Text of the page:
Health care heroes: Nurse turns twilight golf league into a lifelong passion

Health care heroes: Nurse turns twilight golf league into a lifelong passion

Advocate Christ Medical Center’s Nursing Manager Betty Mushynski is not only passionate about her patients and team members, but also her golf game.

Prior to the COVID-19 pandemic, Betty managed the surgical trauma unit at one of the largest trauma centers in the State of Illinois. Anticipating a surge in patients and knowing that her team had the skills necessary to work under such conditions, Betty volunteered to manage two COVID-19 units – one critical care unit and another step-down unit.

“There is always the likelihood that a mass causality could and does happen. As trauma nurses, we train for how to handle those situations, and our staff is well versed in how to handle an influx of patients. While this pandemic is over a longer period of time, the critical thinking skills and need to think on your feet is an ingrained skill that they do very well when a multiple trauma comes into the unit,” Betty said.

Everyone agrees that work-life balance is essential, especially during these unprecedented times. Fortunately, Betty’s hobby of choice developed years ago during a twilight golf league with co-workers.

“My love of golf began around 1989 when I joined a twilight league with fellow nurses from Advocate Health Care,” she said. “Being a novice I had to learn from those with experience and still use many of those techniques today.”

Those connections made on the greens with fellow nurses have made a lasting impact throughout Betty’s career.

“Getting to know nurses throughout the hospital can be a huge benefit when you need a favor or are in an unfamiliar environment. A friendly face is always a welcoming sight,” she said.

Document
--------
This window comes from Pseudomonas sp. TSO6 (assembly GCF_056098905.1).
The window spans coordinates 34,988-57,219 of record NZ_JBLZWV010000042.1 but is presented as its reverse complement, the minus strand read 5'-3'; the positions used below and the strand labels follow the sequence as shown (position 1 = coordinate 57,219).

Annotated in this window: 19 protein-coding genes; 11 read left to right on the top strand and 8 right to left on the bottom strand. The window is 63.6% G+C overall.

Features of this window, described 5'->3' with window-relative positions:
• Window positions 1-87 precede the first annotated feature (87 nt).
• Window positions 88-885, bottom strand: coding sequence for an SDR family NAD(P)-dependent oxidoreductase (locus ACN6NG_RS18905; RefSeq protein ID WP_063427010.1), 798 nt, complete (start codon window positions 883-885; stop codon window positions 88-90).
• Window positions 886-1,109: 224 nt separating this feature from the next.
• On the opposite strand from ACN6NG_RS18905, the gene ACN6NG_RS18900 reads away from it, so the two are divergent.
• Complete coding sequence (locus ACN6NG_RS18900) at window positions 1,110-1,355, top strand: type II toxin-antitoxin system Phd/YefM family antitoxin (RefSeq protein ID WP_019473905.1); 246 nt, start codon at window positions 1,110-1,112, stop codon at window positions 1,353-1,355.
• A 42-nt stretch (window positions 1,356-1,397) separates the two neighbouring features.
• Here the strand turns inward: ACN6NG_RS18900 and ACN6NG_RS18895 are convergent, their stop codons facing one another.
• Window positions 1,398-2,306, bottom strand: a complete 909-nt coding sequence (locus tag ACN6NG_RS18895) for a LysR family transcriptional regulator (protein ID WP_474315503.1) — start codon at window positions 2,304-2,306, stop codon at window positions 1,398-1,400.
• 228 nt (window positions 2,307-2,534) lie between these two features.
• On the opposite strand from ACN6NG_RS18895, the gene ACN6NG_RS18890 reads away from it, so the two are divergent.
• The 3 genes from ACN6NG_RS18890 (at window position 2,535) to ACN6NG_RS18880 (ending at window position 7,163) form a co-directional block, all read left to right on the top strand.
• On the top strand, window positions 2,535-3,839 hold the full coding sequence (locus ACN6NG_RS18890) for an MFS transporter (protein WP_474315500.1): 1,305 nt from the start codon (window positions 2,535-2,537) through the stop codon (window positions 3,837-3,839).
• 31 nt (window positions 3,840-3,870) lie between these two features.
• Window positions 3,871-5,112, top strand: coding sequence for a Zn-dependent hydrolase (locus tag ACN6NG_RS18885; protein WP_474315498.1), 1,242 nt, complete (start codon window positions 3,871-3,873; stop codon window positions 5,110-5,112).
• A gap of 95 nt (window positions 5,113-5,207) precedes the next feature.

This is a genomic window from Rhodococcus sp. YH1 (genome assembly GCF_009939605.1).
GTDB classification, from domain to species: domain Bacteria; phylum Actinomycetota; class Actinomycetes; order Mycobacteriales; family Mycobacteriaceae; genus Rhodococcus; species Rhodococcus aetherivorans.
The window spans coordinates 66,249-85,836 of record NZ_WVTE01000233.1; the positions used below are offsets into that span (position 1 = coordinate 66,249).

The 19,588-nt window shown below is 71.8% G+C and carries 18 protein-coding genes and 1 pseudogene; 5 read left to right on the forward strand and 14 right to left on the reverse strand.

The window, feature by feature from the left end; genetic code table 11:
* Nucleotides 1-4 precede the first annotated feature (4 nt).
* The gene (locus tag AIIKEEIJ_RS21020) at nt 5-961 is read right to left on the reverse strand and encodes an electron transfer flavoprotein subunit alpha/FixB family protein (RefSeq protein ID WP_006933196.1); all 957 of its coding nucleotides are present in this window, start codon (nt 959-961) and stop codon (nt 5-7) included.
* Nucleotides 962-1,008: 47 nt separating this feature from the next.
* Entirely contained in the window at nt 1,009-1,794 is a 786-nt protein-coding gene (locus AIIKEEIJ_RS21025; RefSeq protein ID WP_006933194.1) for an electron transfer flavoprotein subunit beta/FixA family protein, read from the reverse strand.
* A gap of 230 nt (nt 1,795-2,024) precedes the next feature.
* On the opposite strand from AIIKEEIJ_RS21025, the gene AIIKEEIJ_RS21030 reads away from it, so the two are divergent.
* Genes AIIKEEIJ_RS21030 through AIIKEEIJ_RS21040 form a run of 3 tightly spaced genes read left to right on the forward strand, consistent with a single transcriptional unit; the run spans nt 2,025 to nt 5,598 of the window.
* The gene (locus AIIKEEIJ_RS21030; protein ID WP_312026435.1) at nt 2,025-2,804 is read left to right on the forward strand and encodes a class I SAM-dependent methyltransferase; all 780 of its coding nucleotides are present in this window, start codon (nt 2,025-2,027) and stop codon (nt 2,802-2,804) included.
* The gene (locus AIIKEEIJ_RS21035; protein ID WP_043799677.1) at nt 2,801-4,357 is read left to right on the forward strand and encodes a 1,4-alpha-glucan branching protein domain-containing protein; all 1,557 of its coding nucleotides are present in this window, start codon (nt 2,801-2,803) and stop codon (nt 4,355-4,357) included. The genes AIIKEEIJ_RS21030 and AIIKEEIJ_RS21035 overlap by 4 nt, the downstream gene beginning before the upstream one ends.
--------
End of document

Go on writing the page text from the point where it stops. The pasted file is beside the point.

Those same peers would take a yearly golf trip to Myrtle Beach, South Carolina, where they traded the challenges associated with patient care for navigating alligators on the greens.

“It was on those trips with my nursing peers, who I consider some of my closest friends, that I really developed a love for the game,” she said. That passion for the game also awarded Betty a second place finish in a tournament.

The focus, attention to detail and agility used on the golf course are also essential skills in health care.

“There is the need to stay focused in both golf and in health care. While for golf it’s about a game/score, in health care it can mean the difference between life and death. Being on a golf course has allowed me to look around and see the beauty in things,” she said. “Working in trauma has kept me grounded as I know life can change in a moment’s notice so being able to see things with a glass half-full attitude and not sweat the small stuff has enabled me to keep a better perspective on what life throws my way.”

The challenges and rewards that come with this game of precision have allowed Betty to refocus her attention to the greens in her personal time.

“For me, a good round of golf means I’ve been able to relax, de-stress from my day at work while also taking in the beauty of the course,” she said. “I can be competitive with myself as well as others and this is certainly a great avenue for this type of challenge. Not to say that I don’t enjoy a good laugh when I mess up that easy shot, but savoring those really good drives or putts keeps me coming back for more!”

Editor’s note: Betty Mushynski was recently recognized as a health care hero during the TaylorMade Driving Relief charity match supported by UnitedHealth Group that raised money for the fight against COVID-19.

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About the Author

Johnna Kelly
Johnna Kelly

Johnna Kelly, healthe news contributor, is a manager of public affairs and marketing at Advocate Christ Medical Center in Oak Lawn. She is a former newspaper reporter and spent nearly 10 years as a public relations professional working for state and county government. During her time as a communications staffer for the Illinois General Assembly, she was integral in drafting and passing legislation creating Andrea's Law, the nation's first murderer registry. In her spare time, she volunteers at a local homeless shelter, enjoys traveling, photography and watching the Chicago Bulls.